Draft approach 2: Developer-Led
Let developers decide where to locate clean electricity generation
This is the current policy for Ireland’s electricity grid. Ireland has a successful track record in adding renewable electricity – 40% of our electricity already comes from wind generation. This was due to many factors, one of which was the incentivising of renewable generation. This was the goal of government and regulatory policies over the past decade or more.
As a result, EirGrid must connect new sources of renewable electricity, regardless of the local strength of the grid. If this approach continues, we forecast that developers can build enough generation to meet the demands of the 2030 target. However, our studies show that it will not be possible to expand the grid in time for Ireland to use all of this power.
We estimate that developer-led locations will need over 77 projects to add to or upgrade the grid. These will see new overhead lines or underground cables as well as upgrades to existing infrastructure – across the country. These projects will be necessary to strengthen the grid near new sources of renewable generation. They will also be needed to bring power from the remote sites of renewable generation to densely-populated areas where power is used.
The challenge with this approach is the number of projects and the time it will take to complete them. For reasons of safety and security of supply, there are practical limits to the number of major projects we can work on at the same time. We have extensive experience on how long it takes to plan, manage – and particularly gain public support – for grid projects. Given this, we forecast that the necessary projects would not be completed for many years after 2030.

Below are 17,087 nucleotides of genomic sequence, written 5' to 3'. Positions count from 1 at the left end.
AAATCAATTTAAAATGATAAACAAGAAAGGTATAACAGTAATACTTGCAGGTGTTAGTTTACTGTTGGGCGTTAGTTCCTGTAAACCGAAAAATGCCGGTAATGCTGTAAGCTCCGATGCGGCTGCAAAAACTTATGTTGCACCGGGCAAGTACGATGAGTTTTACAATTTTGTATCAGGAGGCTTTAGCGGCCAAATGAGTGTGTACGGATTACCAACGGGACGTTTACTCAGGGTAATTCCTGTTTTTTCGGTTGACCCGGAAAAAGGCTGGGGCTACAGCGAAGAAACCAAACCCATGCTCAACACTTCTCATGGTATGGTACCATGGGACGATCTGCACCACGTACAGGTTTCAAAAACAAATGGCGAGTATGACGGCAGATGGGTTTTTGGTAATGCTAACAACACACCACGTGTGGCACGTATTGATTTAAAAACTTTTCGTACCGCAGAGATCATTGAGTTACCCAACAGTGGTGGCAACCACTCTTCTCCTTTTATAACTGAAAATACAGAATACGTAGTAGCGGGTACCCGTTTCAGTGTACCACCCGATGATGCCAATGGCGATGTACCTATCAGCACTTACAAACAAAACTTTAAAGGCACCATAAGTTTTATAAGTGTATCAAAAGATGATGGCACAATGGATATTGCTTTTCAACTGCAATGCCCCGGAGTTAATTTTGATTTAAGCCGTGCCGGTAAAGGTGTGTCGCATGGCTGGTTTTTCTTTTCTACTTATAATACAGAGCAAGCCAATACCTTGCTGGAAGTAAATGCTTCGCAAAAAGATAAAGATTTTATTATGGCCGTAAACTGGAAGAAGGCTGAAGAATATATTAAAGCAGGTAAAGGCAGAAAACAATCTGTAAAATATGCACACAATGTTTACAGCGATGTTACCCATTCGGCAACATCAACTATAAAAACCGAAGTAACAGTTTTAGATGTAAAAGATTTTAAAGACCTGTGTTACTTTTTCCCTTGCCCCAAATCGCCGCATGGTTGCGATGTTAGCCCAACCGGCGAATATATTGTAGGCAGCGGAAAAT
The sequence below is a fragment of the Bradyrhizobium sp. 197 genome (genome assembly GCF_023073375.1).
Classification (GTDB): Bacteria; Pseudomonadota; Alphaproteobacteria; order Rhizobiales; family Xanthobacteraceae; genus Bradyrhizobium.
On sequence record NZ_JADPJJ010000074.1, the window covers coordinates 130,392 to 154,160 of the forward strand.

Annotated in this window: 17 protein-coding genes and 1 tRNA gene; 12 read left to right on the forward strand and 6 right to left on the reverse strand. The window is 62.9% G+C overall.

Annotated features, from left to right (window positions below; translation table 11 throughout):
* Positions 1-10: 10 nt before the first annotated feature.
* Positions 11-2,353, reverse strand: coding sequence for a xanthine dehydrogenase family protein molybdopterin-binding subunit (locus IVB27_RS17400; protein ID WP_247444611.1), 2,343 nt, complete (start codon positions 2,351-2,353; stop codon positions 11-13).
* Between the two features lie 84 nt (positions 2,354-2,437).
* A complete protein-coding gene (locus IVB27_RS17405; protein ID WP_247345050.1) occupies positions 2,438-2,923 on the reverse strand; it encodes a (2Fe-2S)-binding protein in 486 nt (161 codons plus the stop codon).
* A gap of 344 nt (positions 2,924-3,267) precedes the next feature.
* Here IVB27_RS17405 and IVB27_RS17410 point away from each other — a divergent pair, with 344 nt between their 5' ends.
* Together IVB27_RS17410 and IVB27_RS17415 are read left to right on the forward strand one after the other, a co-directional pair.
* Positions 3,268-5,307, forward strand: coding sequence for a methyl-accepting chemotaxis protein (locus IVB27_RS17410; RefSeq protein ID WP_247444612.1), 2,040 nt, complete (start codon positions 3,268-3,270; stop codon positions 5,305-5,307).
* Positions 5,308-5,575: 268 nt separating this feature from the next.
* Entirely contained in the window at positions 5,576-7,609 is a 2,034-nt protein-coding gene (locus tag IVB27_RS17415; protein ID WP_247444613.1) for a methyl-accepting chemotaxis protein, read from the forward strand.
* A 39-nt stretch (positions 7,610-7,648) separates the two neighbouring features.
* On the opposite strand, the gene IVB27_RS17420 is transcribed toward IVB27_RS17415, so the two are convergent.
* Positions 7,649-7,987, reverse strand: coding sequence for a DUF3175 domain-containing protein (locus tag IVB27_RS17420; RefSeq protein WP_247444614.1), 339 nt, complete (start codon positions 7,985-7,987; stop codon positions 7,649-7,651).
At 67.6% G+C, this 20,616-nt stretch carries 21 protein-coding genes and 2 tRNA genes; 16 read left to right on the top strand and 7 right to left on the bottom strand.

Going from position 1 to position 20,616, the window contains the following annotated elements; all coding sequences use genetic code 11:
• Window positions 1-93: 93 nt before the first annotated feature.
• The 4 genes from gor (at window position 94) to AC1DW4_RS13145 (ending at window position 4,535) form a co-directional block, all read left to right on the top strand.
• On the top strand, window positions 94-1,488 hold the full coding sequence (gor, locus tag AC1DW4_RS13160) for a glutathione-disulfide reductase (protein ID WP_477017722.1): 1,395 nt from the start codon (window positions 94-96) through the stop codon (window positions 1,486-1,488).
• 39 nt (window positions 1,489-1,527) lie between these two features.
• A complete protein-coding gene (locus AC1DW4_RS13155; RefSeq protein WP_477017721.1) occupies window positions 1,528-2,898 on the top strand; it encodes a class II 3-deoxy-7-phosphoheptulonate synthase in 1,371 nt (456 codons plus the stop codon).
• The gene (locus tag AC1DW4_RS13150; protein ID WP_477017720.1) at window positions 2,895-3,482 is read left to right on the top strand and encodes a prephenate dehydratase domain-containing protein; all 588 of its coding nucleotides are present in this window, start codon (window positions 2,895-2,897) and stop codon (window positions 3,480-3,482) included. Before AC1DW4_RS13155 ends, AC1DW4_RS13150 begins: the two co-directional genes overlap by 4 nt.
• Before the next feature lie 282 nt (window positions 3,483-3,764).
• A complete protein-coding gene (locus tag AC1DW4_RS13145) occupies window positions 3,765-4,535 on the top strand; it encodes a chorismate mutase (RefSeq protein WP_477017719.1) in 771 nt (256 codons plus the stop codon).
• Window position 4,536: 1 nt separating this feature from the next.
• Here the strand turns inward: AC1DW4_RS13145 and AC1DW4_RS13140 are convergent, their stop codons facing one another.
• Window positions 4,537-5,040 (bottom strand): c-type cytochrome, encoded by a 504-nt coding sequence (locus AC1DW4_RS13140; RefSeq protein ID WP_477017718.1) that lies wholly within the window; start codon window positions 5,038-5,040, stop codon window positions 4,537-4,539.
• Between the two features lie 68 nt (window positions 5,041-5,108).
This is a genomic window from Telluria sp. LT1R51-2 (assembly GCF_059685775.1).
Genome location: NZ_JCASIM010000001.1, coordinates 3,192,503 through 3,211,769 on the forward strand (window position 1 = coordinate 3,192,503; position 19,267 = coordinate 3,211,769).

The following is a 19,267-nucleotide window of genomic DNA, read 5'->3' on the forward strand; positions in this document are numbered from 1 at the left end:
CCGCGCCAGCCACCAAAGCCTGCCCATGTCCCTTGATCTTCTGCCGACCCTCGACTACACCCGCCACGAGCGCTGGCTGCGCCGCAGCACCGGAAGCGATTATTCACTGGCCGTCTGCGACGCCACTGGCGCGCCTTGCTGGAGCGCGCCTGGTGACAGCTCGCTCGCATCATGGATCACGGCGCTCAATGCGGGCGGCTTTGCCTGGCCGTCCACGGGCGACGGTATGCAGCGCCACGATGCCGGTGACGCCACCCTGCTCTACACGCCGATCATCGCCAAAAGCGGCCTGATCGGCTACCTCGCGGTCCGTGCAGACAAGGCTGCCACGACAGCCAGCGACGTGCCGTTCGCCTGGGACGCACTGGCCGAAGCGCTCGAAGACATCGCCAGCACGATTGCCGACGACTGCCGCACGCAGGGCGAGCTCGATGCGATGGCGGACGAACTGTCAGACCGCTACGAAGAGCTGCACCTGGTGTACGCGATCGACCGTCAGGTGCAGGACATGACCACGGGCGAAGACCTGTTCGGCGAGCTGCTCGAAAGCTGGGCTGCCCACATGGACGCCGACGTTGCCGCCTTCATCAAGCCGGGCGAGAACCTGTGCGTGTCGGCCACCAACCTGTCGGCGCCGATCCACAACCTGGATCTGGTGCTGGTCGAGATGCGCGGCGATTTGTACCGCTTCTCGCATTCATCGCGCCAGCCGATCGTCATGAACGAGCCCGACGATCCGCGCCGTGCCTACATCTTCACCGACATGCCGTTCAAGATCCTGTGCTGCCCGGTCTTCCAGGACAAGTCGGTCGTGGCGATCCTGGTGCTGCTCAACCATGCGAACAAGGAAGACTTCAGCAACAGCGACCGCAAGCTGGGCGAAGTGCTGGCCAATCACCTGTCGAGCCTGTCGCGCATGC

In the meantime, due to a lack of capacity on the grid, there would be excess power produced that can neither be exported nor used. This means that on a very windy or sunny day we would have to ask wind and solar farms to stop generating electricity.
What work will be needed, and how much might it cost?
This approach is based on 4 GW of new renewable generation coming from inland wind farms, 2 GW from solar, and 2 GW from offshore wind. This option is both expensive and disruptive – with over 77 projects and a likely bill of €1.9 billion for grid upgrades and additions.
More importantly, taking this approach means the grid won’t be ready to take 70% of Ireland’s electricity from renewable sources by 2030.
What might this draft approach look like?
At least 10 of the required projects needed to make the grid ready for this approach will be significant additions. These will need to move large amounts of power over long distances. There will also need to be several substantial new substations.